meillo@0 140 A regular expression specifies
meillo@0 141 a set of strings of characters.
meillo@0 142 A member of this set of strings is said to be
meillo@0 143 .I matched
meillo@0 144 by the regular expression.
meillo@0 145 In the following specification for regular expressions
meillo@0 146 the word `character' means any character but newline.
meillo@0 147 .B ed
meillo@0 148 uses simple regular expressions.
meillo@0 149 .SS "Simple Regular Expressions"
meillo@0 150 .IP 1.
meillo@0 151 Any character except a special character
meillo@0 152 matches itself.
meillo@0 153 Special characters are
meillo@0 154 the regular expression delimiter plus
meillo@0 155 .RB \e\|[\| .
meillo@0 156 and sometimes ^\|*\|$.
meillo@0 157 .IP 2.
meillo@0 158 A
meillo@0 159 .B .\&
meillo@0 160 matches any character.
meillo@0 161 .IP 3.
meillo@0 162 A \fB\e\fR followed by any character except a digit
meillo@0 163 or (\|) {\|} <\|> matches that character.
meillo@0 164 .IP 4.
meillo@0 165 A nonempty string
meillo@0 166 .I s
meillo@0 167 bracketed
meillo@0 168 \fB[\fI\|s\|\fB]\fR
meillo@0 169 (or
meillo@0 170 \fB[^\fIs\|\fB]\fR)
meillo@0 171 forms a \fIbracket expression\fR that
meillo@0 172 matches any character in (or not in)
meillo@0 173 .I s.
meillo@0 174 In
meillo@0 175 .I s,
meillo@0 176 \e has no special meaning, and ] may only appear as
meillo@0 177 the first letter.
meillo@0 178 A substring
meillo@0 179 \fIa\fB\-\fIb\fR,
meillo@0 180 with
meillo@0 181 .I a
meillo@0 182 and
meillo@0 183 .I b
meillo@0 184 in ascending ASCII order, stands for the inclusive
meillo@0 185 range of ASCII characters.
meillo@0 186 .IP 5.
meillo@0 187 A regular expression of form 1-4 followed by \fB*\fR matches a sequence of
meillo@0 188 0 or more matches of the regular expression.
meillo@0 189 .IP 6.
meillo@0 190 A regular expression of form 1-4
meillo@0 191 followed by \fB\e{\fIm\fB,\fIn\fB\e}\fR
meillo@0 192 forms an \fIinterval expression\fR that
meillo@0 193 matches a sequence of \fIm\fR through \fIn\fR matches, inclusive,
meillo@0 194 of the regular expression.
meillo@0 195 The values of \fIm\fR and \fIn\fR must be non-negative
meillo@0 196 and smaller than 256.
meillo@0 197 The form \fB\e{\fIm\fB\e}\fR matches exactly \fIm\fR occurrences,
meillo@0 198 \fB\e{\fIm\fB,\e}\fR matches at least \fIm\fR occurrences.
meillo@0 199 .IP 7.
meillo@0 200 The sequence \fB\e<\fR forces the match
meillo@0 201 to occur only at the beginning of a ``variable'' or ``word'';
meillo@0 202 that is, either at the beginning of a line,
meillo@0 203 or just before a letter, digit or underline
meillo@0 204 and after a character not one of these.
meillo@0 205 .IP 8.
meillo@0 206 The sequence \fB\e>\fR matches the end
meillo@0 207 of a ``variable'' or ``word'',
meillo@0 208 i.\|e. either the end of the line
meillo@0 209 or before character which is neither a letter,
meillo@0 210 nor a digit, nor the underline character.
meillo@0 211 .IP 9.
meillo@0 212 A regular expression,
meillo@0 213 .I x,
meillo@0 214 of form 1-11, parenthesized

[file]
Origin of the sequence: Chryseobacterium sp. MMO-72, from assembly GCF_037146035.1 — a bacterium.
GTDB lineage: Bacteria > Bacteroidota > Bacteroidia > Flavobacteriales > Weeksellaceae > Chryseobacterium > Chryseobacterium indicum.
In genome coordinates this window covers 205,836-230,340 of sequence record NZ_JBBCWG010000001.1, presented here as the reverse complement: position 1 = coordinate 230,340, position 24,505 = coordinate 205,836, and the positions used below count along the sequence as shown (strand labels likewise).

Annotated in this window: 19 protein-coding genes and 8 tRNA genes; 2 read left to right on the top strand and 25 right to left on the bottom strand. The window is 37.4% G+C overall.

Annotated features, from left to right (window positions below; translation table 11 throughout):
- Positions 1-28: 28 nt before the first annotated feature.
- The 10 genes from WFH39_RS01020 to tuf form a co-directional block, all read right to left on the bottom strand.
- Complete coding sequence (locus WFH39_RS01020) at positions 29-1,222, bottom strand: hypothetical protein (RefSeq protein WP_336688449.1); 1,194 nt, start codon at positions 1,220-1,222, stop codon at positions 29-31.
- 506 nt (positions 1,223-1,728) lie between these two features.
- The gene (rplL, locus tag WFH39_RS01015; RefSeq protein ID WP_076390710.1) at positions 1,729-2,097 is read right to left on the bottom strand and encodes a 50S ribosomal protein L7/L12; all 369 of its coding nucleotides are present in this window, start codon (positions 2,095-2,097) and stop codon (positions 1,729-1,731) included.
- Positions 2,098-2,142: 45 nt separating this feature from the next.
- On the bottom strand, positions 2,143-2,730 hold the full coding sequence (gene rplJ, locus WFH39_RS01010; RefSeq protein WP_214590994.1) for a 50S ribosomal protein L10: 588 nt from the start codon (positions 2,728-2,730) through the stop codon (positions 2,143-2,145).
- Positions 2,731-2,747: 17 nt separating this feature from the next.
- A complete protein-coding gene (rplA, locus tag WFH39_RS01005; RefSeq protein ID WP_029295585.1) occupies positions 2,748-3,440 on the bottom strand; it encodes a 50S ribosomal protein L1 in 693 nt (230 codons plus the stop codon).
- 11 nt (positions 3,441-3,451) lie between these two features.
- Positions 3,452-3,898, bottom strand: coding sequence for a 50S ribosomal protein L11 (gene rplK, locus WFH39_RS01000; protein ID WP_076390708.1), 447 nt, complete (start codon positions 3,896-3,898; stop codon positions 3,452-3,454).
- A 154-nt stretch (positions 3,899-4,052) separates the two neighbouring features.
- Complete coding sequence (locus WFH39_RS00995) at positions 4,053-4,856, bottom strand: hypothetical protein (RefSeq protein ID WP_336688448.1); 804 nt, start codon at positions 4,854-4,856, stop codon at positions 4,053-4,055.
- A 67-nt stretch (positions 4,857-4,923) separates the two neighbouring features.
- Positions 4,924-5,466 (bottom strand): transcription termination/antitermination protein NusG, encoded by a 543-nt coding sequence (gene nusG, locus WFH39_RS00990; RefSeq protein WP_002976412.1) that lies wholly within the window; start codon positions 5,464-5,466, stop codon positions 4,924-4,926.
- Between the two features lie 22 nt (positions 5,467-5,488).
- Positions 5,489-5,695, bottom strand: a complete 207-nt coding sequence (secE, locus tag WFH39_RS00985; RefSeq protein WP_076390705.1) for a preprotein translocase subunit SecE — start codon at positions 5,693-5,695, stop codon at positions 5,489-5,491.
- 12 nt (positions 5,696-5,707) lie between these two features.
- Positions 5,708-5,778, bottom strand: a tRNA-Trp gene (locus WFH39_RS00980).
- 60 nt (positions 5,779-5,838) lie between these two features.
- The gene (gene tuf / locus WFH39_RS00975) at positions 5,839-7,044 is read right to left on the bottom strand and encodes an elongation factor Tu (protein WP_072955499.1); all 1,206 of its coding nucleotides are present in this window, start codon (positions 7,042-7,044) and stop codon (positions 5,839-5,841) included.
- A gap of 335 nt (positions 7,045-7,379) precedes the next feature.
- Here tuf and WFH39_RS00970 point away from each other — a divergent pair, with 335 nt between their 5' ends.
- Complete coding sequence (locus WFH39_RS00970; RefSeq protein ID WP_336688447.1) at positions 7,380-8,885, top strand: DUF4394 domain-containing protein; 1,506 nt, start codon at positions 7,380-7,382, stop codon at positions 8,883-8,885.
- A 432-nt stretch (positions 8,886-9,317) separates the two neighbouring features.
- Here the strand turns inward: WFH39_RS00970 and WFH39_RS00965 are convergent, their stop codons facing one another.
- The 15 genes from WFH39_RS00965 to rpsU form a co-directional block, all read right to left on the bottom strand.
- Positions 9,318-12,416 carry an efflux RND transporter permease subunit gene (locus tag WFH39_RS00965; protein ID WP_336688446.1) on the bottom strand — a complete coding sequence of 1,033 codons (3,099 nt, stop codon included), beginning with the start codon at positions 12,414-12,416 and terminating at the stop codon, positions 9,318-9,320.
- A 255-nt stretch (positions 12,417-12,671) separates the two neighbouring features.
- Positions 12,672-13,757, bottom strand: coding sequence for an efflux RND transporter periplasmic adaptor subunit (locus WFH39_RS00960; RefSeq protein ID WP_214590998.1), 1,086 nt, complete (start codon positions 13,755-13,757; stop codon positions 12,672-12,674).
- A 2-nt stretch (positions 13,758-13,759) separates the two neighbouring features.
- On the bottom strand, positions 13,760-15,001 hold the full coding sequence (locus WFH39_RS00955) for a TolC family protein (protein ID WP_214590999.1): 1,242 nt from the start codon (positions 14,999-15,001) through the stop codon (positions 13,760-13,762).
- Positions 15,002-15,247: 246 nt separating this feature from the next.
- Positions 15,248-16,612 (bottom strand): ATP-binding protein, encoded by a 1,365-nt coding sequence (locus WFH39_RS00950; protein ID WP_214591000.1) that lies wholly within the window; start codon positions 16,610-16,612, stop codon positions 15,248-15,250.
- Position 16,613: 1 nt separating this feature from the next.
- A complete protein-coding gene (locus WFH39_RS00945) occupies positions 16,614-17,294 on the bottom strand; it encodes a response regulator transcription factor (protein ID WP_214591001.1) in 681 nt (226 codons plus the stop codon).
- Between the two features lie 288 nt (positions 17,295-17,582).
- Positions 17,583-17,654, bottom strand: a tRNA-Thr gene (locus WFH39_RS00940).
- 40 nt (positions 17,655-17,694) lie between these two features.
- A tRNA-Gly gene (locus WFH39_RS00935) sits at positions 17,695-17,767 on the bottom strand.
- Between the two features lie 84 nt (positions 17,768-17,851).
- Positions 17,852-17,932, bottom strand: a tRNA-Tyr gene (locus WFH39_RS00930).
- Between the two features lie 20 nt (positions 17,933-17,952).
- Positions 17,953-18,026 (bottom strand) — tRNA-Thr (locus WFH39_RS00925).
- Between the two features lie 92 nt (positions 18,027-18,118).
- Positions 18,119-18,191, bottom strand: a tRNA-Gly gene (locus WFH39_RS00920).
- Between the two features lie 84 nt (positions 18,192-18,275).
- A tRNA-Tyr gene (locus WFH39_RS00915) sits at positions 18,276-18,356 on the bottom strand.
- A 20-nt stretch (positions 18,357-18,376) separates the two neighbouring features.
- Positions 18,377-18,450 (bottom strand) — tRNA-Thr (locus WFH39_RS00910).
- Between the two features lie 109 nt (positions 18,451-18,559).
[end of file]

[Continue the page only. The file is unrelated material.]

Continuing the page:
meillo@0 215 \fB\e(\fI\|x\|\fB\e)\fR
meillo@0 216 is called a \fIsubexpression\fR and
meillo@0 217 matches what
meillo@0 218 .I x
meillo@0 219 matches.
meillo@0 220 .IP 10.
meillo@0 221 A \fB\e\fR followed by a digit
meillo@0 222 .I n
meillo@0 223 forms a \fIbackreference\fR and
meillo@0 224 matches a copy of the string that the
meillo@0 225 parenthesized regular expression beginning with the
meillo@0 226 .IR n th
meillo@0 227 \e( matched.
meillo@0 228 .IP 11.
meillo@0 229 A regular expression of form 1-11,
meillo@0 230 .I x,
meillo@0 231 followed by a regular expression of form 1-10,
meillo@0 232 .I y
meillo@0 233 matches a match for
meillo@0 234 .I x
meillo@0 235 followed by a match for
meillo@0 236 .I y,
meillo@0 237 with the
meillo@0 238 .I x
meillo@0 239 match being as long as possible while still permitting a
meillo@0 240 .I y
meillo@0 241 match.
meillo@0 242 .IP 12.
meillo@0 243 A regular expression of form 1-11 preceded by \fB^\fR
meillo@0 244 (or followed by \fB$\fR), is constrained to matches that
meillo@0 245 begin at the left (or end at the right) end of a line
meillo@0 246 (\fIanchoring\fR).
meillo@0 247 .IP 13.
meillo@0 248 A regular expression of form 1-12 picks out the
meillo@0 249 longest among the leftmost matches in a line.
meillo@0 250 .IP 14.
meillo@0 251 An empty regular expression stands for a copy of the
meillo@0 252 last regular expression encountered.
meillo@0 253 .PP
meillo@0 254 Regular expressions are used in addresses to specify
meillo@0 255 lines and in one command
meillo@0 256 (see
meillo@0 257 .I s
meillo@0 258 below)\|
meillo@0 259 to specify a portion of a line which is to be replaced.
meillo@0 260 If it is desired to use one of
meillo@0 261 the regular expression metacharacters as an ordinary
meillo@0 262 character, that character may be preceded by `\e'.
meillo@0 263 This also applies to the character bounding the regular
meillo@0 264 expression (often `/')\| and to `\e' itself.
meillo@0 265 .PP
meillo@0 266 To understand addressing in
meillo@0 267 .I ed